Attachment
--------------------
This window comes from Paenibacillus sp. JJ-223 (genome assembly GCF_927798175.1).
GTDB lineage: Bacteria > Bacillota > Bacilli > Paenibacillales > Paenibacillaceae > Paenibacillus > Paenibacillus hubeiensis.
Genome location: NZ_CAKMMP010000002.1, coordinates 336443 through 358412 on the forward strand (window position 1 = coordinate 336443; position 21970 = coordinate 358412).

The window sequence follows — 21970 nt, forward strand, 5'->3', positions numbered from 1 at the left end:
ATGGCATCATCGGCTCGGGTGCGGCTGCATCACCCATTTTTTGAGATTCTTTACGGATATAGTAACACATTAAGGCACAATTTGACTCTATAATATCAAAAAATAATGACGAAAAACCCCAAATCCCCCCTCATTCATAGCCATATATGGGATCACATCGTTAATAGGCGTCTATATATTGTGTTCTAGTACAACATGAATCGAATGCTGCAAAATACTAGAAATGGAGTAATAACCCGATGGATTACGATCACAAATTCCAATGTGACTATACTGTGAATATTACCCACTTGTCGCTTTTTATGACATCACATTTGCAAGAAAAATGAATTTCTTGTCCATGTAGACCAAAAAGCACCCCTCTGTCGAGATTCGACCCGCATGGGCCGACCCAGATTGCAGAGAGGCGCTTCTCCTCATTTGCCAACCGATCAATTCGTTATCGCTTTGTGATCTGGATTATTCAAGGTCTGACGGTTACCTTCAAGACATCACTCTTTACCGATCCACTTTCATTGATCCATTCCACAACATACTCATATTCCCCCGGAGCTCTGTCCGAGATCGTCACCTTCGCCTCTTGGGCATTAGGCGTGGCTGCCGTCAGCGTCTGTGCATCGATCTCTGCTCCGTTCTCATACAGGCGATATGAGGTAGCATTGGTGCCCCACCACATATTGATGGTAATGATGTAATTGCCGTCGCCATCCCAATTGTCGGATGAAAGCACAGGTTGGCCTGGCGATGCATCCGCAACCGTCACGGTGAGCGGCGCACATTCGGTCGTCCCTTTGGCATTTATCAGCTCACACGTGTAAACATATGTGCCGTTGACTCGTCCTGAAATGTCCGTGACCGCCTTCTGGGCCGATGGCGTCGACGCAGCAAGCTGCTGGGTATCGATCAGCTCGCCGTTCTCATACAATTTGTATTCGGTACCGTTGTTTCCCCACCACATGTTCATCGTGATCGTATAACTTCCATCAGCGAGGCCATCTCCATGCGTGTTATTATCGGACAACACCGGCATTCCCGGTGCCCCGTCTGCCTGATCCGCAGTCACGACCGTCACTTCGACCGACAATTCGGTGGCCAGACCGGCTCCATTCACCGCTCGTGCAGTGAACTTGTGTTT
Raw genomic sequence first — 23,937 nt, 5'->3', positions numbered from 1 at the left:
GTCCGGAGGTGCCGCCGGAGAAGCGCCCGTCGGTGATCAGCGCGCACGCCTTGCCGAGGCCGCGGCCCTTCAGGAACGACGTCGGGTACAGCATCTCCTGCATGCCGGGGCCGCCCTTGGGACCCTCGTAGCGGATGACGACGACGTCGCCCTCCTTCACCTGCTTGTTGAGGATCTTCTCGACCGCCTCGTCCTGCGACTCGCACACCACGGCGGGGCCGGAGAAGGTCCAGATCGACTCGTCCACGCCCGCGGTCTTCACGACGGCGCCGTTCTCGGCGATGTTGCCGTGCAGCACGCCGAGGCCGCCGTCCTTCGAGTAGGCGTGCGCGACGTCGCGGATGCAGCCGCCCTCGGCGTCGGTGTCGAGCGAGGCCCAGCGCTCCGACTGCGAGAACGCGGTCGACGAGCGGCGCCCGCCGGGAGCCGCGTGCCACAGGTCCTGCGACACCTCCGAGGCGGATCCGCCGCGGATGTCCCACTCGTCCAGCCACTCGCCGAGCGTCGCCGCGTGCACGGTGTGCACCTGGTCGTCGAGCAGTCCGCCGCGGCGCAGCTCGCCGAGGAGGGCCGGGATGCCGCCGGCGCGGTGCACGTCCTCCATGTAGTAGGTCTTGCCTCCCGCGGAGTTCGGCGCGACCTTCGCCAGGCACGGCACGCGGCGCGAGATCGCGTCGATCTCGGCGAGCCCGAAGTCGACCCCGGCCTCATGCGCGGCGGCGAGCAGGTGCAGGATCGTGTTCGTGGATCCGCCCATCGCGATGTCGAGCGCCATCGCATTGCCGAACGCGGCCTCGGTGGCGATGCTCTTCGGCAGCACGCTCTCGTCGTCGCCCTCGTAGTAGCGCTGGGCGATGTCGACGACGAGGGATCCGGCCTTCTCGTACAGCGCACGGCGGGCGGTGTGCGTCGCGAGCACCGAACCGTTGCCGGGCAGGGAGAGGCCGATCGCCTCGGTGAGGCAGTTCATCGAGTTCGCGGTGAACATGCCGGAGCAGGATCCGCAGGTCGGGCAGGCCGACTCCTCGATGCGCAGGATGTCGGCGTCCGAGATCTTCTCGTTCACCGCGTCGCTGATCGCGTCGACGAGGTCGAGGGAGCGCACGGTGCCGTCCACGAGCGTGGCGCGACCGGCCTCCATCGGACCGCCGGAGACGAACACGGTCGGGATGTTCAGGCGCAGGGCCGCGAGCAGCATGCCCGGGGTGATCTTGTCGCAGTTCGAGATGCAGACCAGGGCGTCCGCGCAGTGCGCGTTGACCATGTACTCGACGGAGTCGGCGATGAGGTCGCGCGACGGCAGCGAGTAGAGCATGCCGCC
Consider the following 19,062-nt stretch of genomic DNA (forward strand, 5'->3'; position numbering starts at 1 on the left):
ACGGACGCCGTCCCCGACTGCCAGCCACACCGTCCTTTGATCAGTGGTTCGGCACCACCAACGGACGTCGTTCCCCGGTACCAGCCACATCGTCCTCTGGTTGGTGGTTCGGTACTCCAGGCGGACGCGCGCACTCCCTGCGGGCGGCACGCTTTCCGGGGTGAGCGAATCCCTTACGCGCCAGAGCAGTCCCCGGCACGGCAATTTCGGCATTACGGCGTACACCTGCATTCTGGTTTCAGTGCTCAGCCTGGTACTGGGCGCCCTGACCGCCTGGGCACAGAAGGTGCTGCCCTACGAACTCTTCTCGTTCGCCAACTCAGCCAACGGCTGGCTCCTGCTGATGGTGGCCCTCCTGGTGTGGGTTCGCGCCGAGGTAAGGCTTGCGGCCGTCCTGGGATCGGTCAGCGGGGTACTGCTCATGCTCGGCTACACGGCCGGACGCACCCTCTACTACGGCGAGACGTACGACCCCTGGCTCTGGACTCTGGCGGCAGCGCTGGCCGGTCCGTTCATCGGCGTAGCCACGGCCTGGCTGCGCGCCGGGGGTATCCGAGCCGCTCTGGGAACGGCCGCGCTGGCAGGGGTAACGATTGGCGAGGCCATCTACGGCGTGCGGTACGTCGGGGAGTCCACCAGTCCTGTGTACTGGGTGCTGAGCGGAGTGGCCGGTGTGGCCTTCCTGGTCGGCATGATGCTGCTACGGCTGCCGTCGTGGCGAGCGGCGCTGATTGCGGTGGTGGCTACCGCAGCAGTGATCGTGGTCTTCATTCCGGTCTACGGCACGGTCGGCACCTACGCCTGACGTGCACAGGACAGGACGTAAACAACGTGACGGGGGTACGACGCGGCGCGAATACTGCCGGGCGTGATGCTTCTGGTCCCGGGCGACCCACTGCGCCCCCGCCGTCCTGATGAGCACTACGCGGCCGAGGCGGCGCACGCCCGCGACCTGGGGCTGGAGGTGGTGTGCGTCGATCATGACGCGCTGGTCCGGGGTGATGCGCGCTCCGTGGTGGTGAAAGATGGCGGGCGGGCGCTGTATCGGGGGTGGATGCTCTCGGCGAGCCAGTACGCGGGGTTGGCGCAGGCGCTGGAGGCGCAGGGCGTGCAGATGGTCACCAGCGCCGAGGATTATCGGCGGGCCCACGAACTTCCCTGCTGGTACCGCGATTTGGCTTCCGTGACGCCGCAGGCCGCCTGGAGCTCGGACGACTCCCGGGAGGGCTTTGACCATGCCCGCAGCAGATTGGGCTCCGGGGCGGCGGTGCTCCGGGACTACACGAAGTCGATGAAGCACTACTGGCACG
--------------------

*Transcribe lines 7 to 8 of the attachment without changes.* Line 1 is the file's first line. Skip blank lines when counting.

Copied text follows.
GTCCGGAGGTGCCGCCGGAGAAGCGCCCGTCGGTGATCAGCGCGCACGCCTTGCCGAGGCCGCGGCCCTTCAGGAACGACGTCGGGTACAGCATCTCCTGCATGCCGGGGCCGCCCTTGGGACCCTCGTAGCGGATGACGACGACGTCGCCCTCCTTCACCTGCTTGTTGAGGATCTTCTCGACCGCCTCGTCCTGCGACTCGCACACCACGGCGGGGCCGGAGAAGGTCCAGATCGACTCGTCCACGCCCGCGGTCTTCACGACGGCGCCGTTCTCGGCGATGTTGCCGTGCAGCACGCCGAGGCCGCCGTCCTTCGAGTAGGCGTGCGCGACGTCGCGGATGCAGCCGCCCTCGGCGTCGGTGTCGAGCGAGGCCCAGCGCTCCGACTGCGAGAACGCGGTCGACGAGCGGCGCCCGCCGGGAGCCGCGTGCCACAGGTCCTGCGACACCTCCGAGGCGGATCCGCCGCGGATGTCCCACTCGTCCAGCCACTCGCCGAGCGTCGCCGCGTGCACGGTGTGCACCTGGTCGTCGAGCAGTCCGCCGCGGCGCAGCTCGCCGAGGAGGGCCGGGATGCCGCCGGCGCGGTGCACGTCCTCCATGTAGTAGGTCTTGCCTCCCGCGGAGTTCGGCGCGACCTTCGCCAGGCACGGCACGCGGCGCGAGATCGCGTCGATCTCGGCGAGCCCGAAGTCGACCCCGGCCTCATGCGCGGCGGCGAGCAGGTGCAGGATCGTGTTCGTGGATCCGCCCATCGCGATGTCGAGCGCCATCGCATTGCCGAACGCGGCCTCGGTGGCGATGCTCTTCGGCAGCACGCTCTCGTCGTCGCCCTCGTAGTAGCGCTGGGCGATGTCGACGACGAGGGATCCGGCCTTCTCGTACAGCGCACGGCGGGCGGTGTGCGTCGCGAGCACCGAACCGTTGCCGGGCAGGGAGAGGCCGATCGCCTCGGTGAGGCAGTTCATCGAGTTCGCGGTGAACATGCCGGAGCAGGATCCGCAGGTCGGGCAGGCCGACTCCTCGATGCGCAGGATGTCGGCGTCCGAGATCTTCTCGTTCACCGCGTCGCTGATCGCGTCGACGAGGTCGAGGGAGCGCACGGTGCCGTCCACGAGCGTGGCGCGACCGGCCTCCATCGGACCGCCGGAGACGAACACGGTCGGGATGTTCAGGCGCAGGGCCGCGAGCAGCATGCCCGGGGTGATCTTGTCGCAGTTCGAGATGCAGACCAGGGCGTCCGCGCAGTGCGCGTTGACCATGTACTCGACGGAGTCGGCGATGAGGTCGCGCGACGGCAGCGAGTAGAGCATGCCGCC
Consider the following 19,062-nt stretch of genomic DNA (forward strand, 5'->3'; position numbering starts at 1 on the left):